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In Defense of Pay-as-Bid Auctions: A Divisible-Good Perspective

  • Author(s): Woodward, Kyle Leland
  • Advisor(s): Pycia, Marek
  • et al.
Abstract

Pay-as-bid auctions are commonly used to sell treasury securities, purchase government debt, distribute electrical generation, and allocate emissions credits. In spite of the practical relevance of the format, the pay-as-bid auction is a fundamentally misunderstood object. As compared to other popular auction formats used in the sale of homogeneous goods, the pay-as-bid auction is often incorrectly assumed to have comparatively bad incentive properties and to induce suboptimal outcomes. In this dissertation I model the pay-as-bid auction as a set of strategic bidders competing for units of a perfectly-divisible commodity. This model allows surprisingly tractable representations of bidder behavior, which provide novel evidence uniformly in favor of the pay-as-bid auction format.

Chapters 2 and 3 consider the theoretical implications of this model for existing empirical work. I demonstrate that when bidders have private information, equilibrium behavior is well-defined and there is an equilibrium in pure strategies. I additionally show that, through a process I call strategic ironing, bidders face strong incentives to submit bids substantially below their true values. The nature of these incentives implies that previous intuition---the pay-as-bid auction is strategically similar to a single-unit first-price auction---is ill-founded. Although strategic ironing is shown to dramatically reduce equilibrium bids below an intuitive benchmark, the current misunderstanding of the properties of the auction format may perversely imply that the pay-as-bid format generates comparatively higher revenues than has been inferred.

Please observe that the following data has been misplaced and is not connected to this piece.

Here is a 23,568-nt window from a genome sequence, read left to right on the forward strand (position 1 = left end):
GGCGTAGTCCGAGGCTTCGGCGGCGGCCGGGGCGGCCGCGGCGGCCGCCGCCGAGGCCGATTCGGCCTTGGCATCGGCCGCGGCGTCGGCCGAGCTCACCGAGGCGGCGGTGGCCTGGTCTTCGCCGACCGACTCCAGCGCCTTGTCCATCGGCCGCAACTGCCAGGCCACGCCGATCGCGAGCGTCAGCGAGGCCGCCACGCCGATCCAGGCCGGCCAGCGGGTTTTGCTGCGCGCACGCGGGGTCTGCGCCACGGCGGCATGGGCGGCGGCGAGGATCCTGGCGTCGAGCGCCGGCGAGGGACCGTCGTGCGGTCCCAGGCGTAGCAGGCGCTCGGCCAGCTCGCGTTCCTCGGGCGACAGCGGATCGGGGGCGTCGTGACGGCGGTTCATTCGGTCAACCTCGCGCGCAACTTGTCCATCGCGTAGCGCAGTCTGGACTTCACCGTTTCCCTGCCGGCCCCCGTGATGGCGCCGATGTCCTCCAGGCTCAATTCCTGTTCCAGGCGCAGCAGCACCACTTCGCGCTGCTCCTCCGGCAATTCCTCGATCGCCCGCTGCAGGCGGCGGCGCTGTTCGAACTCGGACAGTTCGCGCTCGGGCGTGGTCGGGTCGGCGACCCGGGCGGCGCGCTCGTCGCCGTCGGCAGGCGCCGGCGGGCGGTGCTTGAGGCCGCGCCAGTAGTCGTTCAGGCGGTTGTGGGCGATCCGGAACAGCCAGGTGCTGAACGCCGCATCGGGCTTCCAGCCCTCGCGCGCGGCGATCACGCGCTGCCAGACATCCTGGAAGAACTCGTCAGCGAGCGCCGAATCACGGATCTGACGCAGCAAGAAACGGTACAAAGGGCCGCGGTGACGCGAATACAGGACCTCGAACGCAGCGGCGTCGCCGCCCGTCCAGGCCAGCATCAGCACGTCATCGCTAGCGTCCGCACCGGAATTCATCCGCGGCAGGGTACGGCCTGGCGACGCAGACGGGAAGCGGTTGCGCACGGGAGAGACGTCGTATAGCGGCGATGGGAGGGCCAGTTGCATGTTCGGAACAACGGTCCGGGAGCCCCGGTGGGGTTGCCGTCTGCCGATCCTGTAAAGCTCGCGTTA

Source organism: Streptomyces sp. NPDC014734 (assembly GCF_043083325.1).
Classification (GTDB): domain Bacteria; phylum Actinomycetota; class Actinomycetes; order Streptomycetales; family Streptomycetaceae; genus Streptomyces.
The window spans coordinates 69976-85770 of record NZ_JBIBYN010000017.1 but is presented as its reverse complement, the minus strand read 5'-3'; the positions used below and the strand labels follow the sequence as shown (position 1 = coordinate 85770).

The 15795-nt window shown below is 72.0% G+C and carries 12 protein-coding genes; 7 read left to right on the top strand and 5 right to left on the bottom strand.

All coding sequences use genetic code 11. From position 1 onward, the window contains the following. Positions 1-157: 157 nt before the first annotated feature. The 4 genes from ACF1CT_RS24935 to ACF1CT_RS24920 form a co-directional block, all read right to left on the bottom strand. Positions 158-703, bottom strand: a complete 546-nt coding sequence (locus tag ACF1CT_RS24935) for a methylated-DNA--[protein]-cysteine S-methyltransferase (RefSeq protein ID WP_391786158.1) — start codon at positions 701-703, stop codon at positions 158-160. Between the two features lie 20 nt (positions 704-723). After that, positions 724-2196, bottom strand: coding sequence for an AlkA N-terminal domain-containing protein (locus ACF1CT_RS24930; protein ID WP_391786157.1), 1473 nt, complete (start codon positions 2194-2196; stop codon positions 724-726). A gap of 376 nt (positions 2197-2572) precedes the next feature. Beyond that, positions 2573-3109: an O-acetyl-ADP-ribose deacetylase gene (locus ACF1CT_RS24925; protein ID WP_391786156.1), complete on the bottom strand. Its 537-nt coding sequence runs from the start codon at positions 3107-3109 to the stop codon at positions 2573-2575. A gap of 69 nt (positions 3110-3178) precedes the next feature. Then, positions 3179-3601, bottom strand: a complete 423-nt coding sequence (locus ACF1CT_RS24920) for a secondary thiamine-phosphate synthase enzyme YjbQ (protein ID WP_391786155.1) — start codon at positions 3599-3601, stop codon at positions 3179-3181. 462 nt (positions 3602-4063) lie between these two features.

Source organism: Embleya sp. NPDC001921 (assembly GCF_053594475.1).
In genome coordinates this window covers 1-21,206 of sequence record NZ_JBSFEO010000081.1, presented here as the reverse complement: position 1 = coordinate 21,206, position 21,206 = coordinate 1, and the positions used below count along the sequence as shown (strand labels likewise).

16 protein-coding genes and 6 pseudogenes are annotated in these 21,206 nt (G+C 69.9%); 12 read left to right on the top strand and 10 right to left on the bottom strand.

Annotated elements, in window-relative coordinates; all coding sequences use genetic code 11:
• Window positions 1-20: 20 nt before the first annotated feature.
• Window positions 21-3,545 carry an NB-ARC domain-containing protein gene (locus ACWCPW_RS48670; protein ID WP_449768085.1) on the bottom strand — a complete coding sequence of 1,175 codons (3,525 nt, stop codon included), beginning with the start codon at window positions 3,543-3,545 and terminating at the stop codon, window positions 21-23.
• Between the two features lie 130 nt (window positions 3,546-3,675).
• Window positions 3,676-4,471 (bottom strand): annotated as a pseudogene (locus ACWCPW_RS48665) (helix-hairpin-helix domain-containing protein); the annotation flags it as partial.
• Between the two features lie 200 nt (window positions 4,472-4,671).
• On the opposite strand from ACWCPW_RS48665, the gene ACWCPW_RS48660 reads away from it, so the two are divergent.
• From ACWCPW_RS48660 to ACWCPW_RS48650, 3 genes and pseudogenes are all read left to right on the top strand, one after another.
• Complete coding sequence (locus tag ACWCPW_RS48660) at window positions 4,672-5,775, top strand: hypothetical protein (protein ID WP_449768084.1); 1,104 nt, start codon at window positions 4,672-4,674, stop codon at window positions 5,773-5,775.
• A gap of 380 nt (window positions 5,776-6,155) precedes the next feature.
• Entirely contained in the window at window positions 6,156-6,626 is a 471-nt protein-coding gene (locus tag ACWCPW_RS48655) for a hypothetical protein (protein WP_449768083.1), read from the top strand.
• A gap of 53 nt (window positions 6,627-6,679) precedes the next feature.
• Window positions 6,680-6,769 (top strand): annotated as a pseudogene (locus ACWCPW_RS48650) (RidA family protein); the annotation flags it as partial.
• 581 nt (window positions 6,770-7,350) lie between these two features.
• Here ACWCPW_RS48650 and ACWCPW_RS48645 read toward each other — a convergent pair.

Chapters 4 and 5 engage in a direct comparative investigation of the pay-as-bid format when bidders have no private information. I obtain results on the existence and uniqueness of equilibria in this setting, and show that optimally-parameterized auction formats are revenue equivalent. When the auctions are nonoptimally parameterized, I demonstrate that the pay-as-bid auction revenue-dominates alternate formats. I show computationally that this dominance continues to hold within a broader class of randomized mechanisms. The computational results suggest large-market revenue equivalence within this class.

The findings in this dissertation emphatically support the implementation of the pay-as-bid mechanism. It is well-behaved, potentially tractable, and smoothly revenue-dominant when compared to alternate auction formats.

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